List iconMuch Ado About Nothing:
Act 3, scene 5
List icon

Much Ado About Nothing
Act 3, scene 5



Characters in the Play

Entire Play

The primary plot of Much Ado About Nothing turns on the courtship and scandal involving young Hero and her suitor, Claudio, but…

Act 1, scene 1

The army of Don Pedro of Aragon arrives in Messina and is welcomed by Leonato, Messina’s governor. Benedick of Padua,…

Act 1, scene 2

Leonato is given a garbled account of the conversation between Don Pedro and Claudio, and is led to believe that…

Act 1, scene 3

Don John, Don Pedro’s brother, receives a true account of Don Pedro’s plan to woo Hero for Claudio. Resentful of…

Act 2, scene 1

Don Pedro and his soldiers, disguised in masks, dance with the ladies of Leonato’s household. While Don Pedro woos Hero,…

Act 2, scene 2

Don John and his henchman Borachio agree on a plan to disrupt the coming marriage: Borachio will convince Claudio that…

Act 2, scene 3

Leonato, Claudio, and Don Pedro stage a conversation for Benedick to overhear. They talk about Beatrice’s desperate love for Benedick,…

Act 3, scene 1

Beatrice is lured into overhearing a staged conversation between Hero and Ursula, a waiting gentlewoman, who talk about Benedick’s desperate…

Act 3, scene 2

Benedick appears with his beard shaved off and showing other signs of having fallen in love. When he exits with…

Act 3, scene 3

That night, Messina’s master constable, Dogberry, and his assistant, Verges, set the night watch, telling the watchmen to pay particular…

Act 3, scene 4

Early the next morning, Hero prepares for the wedding. Beatrice enters, suffering, she says, from a bad cold, but Hero…

Act 3, scene 5

Dogberry and Verges try to tell Leonato about the arrest of Borachio and Conrade, but they are so unintelligible that…

Act 4, scene 1

At the wedding, Claudio publicly denounces Hero as a lewd woman. He is supported in his story by Don Pedro…

Act 4, scene 2

Dogberry ineptly questions Borachio and Conrade about the deception of Claudio and Don Pedro. The Sexton has Borachio and Conrade…

Act 5, scene 1

Leonato and his brother tell Claudio and Don Pedro of Hero’s death, and attempt to challenge them to a duel….

Act 5, scene 2

Benedick tells Beatrice that he has challenged Claudio. They are summoned to Leonato’s house with the news that Hero’s innocence…

Act 5, scene 3

Claudio appears at Leonato’s family tomb, has a song sung for Hero, and hangs a scroll on the tomb.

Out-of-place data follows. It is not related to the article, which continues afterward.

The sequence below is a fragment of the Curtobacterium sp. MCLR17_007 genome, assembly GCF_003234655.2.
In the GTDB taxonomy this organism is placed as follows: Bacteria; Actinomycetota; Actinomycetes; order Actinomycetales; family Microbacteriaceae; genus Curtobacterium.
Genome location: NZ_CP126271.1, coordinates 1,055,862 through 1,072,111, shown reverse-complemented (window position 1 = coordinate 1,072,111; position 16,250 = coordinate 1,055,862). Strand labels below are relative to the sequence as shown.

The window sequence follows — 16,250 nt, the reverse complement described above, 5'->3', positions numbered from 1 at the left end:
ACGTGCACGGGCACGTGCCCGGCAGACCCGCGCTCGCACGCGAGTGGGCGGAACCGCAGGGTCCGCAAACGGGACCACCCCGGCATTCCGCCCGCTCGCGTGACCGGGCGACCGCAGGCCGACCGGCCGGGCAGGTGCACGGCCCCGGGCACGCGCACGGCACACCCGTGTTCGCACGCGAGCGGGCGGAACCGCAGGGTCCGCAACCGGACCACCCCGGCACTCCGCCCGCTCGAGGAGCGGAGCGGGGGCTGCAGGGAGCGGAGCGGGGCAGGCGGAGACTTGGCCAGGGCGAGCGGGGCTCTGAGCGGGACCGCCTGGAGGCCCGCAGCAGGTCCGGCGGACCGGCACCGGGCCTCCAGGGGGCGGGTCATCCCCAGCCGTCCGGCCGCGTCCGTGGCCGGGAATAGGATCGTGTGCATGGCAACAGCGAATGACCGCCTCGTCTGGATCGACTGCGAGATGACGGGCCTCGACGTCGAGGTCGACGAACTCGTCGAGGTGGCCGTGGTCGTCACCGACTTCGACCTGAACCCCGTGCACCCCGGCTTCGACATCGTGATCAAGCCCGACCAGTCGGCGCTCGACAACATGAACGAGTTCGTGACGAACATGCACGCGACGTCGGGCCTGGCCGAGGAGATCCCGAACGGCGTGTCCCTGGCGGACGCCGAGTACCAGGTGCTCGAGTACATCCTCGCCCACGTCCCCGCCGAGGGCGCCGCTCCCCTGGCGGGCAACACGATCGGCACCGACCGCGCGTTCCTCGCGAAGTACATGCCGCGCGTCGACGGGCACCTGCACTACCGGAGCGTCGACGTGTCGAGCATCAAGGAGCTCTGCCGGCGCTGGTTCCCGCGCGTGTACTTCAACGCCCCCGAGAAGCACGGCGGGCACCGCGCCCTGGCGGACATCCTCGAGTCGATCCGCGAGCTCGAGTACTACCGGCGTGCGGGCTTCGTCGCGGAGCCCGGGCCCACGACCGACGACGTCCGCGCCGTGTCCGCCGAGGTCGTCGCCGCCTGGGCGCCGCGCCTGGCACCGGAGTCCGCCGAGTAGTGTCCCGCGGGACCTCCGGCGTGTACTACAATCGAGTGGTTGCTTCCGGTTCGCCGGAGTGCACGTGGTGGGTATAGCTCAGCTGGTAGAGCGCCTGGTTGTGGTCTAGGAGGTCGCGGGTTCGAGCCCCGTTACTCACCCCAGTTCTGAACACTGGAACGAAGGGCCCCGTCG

Act 5, scene 4

Claudio and Don Pedro appear for the second wedding. The women enter masked. When Claudio takes the hand of Leonato’s…

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Quill icon
Scene 5
Enter Leonato, and Dogberry, the Constable, and
Verges, the Headborough.

LEONATO What would you with me, honest neighbor?
DOGBERRY Marry, sir, I would have some confidence
 with you that decerns you nearly.
LEONATO Brief, I pray you, for you see it is a busy time
5 with me.
DOGBERRY Marry, this it is, sir.
VERGES Yes, in truth, it is, sir.
LEONATO What is it, my good friends?
DOGBERRY Goodman Verges, sir, speaks a little off the
10 matter. An old man, sir, and his wits are not so blunt
 as, God help, I would desire they were, but, in faith,
 honest as the skin between his brows.
VERGES Yes, I thank God I am as honest as any man
 living that is an old man and no honester than I.
DOGBERRY 15Comparisons are odorous. Palabras, neighbor
LEONATO Neighbors, you are tedious.
DOGBERRY It pleases your Worship to say so, but we
 are the poor duke’s officers. But truly, for mine
20 own part, if I were as tedious as a king, I could find
 in my heart to bestow it all of your Worship.
LEONATO All thy tediousness on me, ah?
DOGBERRY Yea, an ’twere a thousand pound more
 than ’tis, for I hear as good exclamation on your
25 Worship as of any man in the city, and though I be
 but a poor man, I am glad to hear it.
VERGES And so am I.
LEONATO I would fain know what you have to say.
VERGES Marry, sir, our watch tonight, excepting your
30 Worship’s presence, ha’ ta’en a couple of as arrant
 knaves as any in Messina.
DOGBERRY A good old man, sir. He will be talking. As

Much Ado About Nothing
ACT 3. SC. 5

 they say, “When the age is in, the wit is out.” God
 help us, it is a world to see!—Well said, i’ faith,
35 neighbor Verges.—Well, God’s a good man. An two
 men ride of a horse, one must ride behind. An
 honest soul, i’ faith, sir, by my troth he is, as ever
 broke bread, but God is to be worshiped, all men
 are not alike, alas, good neighbor.
LEONATO 40Indeed, neighbor, he comes too short of you.
DOGBERRY Gifts that God gives.
LEONATO I must leave you.
DOGBERRY One word, sir. Our watch, sir, have indeed
 comprehended two aspicious persons, and we
45 would have them this morning examined before
 your Worship.
LEONATO Take their examination yourself and bring it
 me. I am now in great haste, as it may appear unto
DOGBERRY 50It shall be suffigance.
LEONATO Drink some wine ere you go. Fare you well.

Enter a Messenger.

MESSENGER My lord, they stay for you to give your
 daughter to her husband.
LEONATO I’ll wait upon them. I am ready.
He exits, with the Messenger.
DOGBERRY 55Go, good partner, go, get you to Francis
 Seacoal. Bid him bring his pen and inkhorn to the
 jail. We are now to examination these men.
VERGES And we must do it wisely.
DOGBERRY We will spare for no wit, I warrant you.
60 Here’s that shall drive some of them to a noncome.
 Only get the learned writer to set down our excommunication
 and meet me at the jail.
They exit.